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Human voice

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Human voice

Post by kosovohp on Fri Oct 01, 2010 11:25 am

In its physical aspect, singing has a well-defined technique that depends on the use of the lungs, which act as an air supply, or bellows; on the larynx, which acts as a reed or vibrator; on the chest and head cavities, which have the function of an amplifier, as the tube in a wind instrument; and on the tongue, which together with the palate, teeth, and lips articulate and impose consonants and vowels on the amplified sound. Though these four mechanisms function independently, they are nevertheless coordinated in the establishment of a vocal technique and are made to interact upon one another.[2] During passive breathing, air is inhaled with the diaphragm while exhalation occurs without any effort. Exhalation may be aided by the abdominal, internal intercostal and lower pelvic muscles. Inhalation is aided by use of external intercostals, scalenes and sternocleidomastoid muscles. The pitch is altered with the vocal cords. With the lips closed, this is called humming.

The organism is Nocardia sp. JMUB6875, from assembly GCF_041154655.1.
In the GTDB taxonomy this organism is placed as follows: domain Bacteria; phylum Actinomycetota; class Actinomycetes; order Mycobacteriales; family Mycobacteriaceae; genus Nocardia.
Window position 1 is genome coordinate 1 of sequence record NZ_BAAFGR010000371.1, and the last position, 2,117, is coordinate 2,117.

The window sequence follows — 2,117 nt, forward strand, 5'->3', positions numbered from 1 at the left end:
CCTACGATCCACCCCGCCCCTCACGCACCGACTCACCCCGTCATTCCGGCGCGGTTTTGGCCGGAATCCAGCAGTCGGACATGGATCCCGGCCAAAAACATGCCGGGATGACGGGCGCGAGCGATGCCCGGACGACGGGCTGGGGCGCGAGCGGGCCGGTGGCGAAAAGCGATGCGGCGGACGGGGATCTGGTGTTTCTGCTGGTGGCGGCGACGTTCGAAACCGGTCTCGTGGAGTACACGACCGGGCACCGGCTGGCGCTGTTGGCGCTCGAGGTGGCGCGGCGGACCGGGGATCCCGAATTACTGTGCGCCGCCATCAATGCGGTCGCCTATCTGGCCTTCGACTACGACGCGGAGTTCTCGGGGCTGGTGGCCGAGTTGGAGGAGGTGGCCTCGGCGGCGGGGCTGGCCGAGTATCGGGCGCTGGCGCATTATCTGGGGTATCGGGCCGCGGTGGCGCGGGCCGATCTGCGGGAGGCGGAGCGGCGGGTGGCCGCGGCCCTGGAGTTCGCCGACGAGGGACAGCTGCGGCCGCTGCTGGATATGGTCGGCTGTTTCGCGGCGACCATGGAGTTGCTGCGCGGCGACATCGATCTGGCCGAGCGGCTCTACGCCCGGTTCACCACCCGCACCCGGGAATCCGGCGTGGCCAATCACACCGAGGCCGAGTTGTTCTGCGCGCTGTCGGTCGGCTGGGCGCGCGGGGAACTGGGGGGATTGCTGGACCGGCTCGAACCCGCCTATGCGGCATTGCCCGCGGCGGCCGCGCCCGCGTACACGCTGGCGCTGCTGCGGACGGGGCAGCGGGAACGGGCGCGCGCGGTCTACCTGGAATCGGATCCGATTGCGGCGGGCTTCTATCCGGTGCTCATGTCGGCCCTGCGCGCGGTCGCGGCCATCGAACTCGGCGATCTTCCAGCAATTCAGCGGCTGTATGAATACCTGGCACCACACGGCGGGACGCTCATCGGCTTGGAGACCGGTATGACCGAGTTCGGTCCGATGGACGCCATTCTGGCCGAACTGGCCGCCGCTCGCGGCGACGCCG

The sound of each individual's singing voice is entirely unique not only because of the actual shape and size of an individual's vocal cords but also due to the size and shape of the rest of that person's body. Humans have vocal folds which can loosen, tighten, or change their thickness, and over which breath can be transferred at varying pressures. The shape of the chest and neck, the position of the tongue, and the tightness of otherwise unrelated muscles can be altered. Any one of these actions results in a change in pitch, volume, timbre, or tone of the sound produced. Sound also resonates within different parts of the body, and an individual's size and bone structure can affect the sound produced by an individual.

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